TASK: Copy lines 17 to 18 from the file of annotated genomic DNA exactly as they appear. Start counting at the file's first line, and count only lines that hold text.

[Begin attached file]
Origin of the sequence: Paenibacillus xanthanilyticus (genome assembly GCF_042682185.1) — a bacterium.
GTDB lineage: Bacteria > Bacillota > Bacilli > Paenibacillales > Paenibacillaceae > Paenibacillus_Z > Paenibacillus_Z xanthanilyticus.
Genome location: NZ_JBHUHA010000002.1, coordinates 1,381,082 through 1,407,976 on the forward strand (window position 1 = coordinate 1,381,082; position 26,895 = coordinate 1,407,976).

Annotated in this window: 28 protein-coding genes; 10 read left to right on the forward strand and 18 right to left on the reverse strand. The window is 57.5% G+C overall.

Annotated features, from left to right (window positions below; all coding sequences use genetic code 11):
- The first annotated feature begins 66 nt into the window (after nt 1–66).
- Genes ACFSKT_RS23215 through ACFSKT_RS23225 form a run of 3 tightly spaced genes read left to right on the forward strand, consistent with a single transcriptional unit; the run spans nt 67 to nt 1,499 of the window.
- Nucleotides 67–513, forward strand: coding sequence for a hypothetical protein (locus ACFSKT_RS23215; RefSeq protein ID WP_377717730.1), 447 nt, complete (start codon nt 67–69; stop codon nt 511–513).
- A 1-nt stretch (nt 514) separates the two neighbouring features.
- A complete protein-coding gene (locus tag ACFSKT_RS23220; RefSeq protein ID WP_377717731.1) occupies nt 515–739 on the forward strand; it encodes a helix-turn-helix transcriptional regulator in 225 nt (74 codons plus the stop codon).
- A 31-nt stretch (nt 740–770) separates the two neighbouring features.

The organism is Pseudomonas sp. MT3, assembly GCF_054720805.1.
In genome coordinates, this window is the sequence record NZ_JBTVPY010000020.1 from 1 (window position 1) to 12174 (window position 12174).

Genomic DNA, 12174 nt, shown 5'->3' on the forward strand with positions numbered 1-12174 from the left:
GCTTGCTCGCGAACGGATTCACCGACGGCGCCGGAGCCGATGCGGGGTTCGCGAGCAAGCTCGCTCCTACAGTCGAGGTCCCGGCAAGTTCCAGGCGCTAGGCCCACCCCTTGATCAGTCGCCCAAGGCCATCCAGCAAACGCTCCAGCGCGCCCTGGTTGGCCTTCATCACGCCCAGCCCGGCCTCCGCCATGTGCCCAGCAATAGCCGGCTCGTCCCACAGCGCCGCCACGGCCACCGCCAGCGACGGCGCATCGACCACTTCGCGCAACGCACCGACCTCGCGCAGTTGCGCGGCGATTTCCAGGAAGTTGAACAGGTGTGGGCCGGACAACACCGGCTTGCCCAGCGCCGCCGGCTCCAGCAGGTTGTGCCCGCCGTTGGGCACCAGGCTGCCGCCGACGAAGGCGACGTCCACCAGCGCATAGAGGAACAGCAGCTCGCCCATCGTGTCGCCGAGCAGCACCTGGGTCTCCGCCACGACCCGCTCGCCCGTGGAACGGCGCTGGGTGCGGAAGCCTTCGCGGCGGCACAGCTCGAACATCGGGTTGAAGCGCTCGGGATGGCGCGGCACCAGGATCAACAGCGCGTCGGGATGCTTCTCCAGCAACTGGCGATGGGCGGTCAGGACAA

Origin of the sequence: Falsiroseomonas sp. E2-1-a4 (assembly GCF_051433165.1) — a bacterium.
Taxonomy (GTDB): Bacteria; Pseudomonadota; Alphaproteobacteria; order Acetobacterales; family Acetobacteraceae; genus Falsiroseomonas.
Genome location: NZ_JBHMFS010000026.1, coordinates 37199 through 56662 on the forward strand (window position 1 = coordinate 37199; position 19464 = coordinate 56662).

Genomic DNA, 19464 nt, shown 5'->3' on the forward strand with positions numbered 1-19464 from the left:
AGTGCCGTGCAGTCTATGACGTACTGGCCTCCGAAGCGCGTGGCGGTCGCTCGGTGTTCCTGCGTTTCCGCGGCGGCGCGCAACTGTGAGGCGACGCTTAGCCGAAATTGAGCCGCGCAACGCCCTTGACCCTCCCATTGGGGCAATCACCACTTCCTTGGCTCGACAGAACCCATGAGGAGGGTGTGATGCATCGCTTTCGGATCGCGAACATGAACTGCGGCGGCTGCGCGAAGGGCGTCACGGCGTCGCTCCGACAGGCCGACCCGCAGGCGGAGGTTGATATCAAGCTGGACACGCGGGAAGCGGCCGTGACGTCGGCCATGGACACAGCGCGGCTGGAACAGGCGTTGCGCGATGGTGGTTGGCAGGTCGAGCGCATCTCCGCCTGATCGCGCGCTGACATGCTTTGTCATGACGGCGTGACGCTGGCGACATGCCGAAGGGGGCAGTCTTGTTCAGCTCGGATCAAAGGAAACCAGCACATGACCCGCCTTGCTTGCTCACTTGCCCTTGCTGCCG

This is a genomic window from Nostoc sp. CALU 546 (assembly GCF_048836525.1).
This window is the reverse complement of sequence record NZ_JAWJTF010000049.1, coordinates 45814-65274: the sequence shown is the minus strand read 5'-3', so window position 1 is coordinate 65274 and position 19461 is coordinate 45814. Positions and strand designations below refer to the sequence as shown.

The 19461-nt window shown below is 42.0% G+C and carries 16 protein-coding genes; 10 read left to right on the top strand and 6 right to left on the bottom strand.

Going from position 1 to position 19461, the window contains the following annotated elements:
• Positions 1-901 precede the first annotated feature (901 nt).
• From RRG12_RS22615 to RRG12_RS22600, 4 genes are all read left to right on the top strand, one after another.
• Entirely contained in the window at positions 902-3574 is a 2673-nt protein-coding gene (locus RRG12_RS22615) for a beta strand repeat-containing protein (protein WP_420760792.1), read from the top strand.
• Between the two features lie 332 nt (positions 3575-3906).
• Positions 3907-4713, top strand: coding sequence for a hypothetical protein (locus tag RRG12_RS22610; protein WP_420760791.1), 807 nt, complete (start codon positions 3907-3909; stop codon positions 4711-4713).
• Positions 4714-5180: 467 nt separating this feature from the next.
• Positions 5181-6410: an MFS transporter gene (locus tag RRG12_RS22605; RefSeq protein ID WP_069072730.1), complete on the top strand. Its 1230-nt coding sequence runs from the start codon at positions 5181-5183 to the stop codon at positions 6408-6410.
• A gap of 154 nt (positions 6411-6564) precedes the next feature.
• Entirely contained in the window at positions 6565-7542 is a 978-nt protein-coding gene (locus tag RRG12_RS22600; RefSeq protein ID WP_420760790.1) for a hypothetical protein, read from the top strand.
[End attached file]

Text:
Taxonomy (GTDB): Bacteria; Pseudomonadota; Alphaproteobacteria; order Acetobacterales; family Acetobacteraceae; genus Falsiroseomonas.
Genome location: NZ_JBHMFS010000026.1, coordinates 37199 through 56662 on the forward strand (window position 1 = coordinate 37199; position 19464 = coordinate 56662).